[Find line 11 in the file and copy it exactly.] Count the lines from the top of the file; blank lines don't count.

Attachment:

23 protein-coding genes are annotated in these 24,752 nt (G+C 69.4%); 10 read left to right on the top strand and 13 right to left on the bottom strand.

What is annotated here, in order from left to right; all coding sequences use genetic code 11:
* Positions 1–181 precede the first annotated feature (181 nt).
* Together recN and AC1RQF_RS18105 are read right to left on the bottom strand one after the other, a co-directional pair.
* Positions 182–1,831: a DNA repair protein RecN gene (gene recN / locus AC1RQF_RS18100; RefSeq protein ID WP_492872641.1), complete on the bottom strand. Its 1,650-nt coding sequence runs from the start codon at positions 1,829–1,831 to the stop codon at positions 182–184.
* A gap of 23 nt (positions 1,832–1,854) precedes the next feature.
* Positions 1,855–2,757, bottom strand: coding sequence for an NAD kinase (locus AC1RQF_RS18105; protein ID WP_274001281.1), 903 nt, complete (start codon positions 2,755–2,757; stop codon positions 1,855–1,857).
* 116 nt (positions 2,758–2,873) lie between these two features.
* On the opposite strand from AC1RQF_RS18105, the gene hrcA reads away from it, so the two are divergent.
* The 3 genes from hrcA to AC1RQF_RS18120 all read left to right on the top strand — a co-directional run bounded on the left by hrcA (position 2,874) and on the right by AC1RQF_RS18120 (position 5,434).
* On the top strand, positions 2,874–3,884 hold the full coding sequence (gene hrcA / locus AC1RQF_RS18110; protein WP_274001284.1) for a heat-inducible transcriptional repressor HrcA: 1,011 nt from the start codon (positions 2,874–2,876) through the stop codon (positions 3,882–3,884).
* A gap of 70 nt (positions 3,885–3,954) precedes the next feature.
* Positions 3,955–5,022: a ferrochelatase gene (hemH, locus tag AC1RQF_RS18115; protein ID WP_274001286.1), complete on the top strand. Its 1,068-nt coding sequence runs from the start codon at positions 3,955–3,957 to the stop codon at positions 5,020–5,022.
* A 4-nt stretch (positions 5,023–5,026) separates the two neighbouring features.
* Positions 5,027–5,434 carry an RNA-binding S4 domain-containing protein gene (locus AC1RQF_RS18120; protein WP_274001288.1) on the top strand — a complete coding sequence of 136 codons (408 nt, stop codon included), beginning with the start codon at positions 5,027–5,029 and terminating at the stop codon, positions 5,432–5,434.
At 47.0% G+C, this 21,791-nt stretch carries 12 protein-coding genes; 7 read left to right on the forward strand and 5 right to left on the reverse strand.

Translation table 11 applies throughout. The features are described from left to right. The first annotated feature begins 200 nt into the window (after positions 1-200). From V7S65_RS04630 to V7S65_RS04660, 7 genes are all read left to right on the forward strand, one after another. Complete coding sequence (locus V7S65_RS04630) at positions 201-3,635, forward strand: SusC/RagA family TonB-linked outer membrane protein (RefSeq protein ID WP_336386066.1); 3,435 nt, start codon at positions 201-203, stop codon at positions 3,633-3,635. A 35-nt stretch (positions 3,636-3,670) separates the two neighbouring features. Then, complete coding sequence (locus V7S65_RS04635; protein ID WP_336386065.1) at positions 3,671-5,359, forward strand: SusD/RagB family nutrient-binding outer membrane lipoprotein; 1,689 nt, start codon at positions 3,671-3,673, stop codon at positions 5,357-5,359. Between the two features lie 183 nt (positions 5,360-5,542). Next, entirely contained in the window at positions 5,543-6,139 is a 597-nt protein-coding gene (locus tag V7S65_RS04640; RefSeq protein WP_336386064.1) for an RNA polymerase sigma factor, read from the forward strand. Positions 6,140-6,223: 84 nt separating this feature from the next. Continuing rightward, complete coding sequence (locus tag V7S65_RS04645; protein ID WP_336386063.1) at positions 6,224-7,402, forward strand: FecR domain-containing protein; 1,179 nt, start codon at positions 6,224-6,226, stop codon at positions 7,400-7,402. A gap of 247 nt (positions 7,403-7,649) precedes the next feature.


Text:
* On the top strand, positions 2,874–3,884 hold the full coding sequence (gene hrcA / locus AC1RQF_RS18110; protein WP_274001284.1) for a heat-inducible transcriptional repressor HrcA: 1,011 nt from the start codon (positions 2,874–2,876) through the stop codon (positions 3,882–3,884).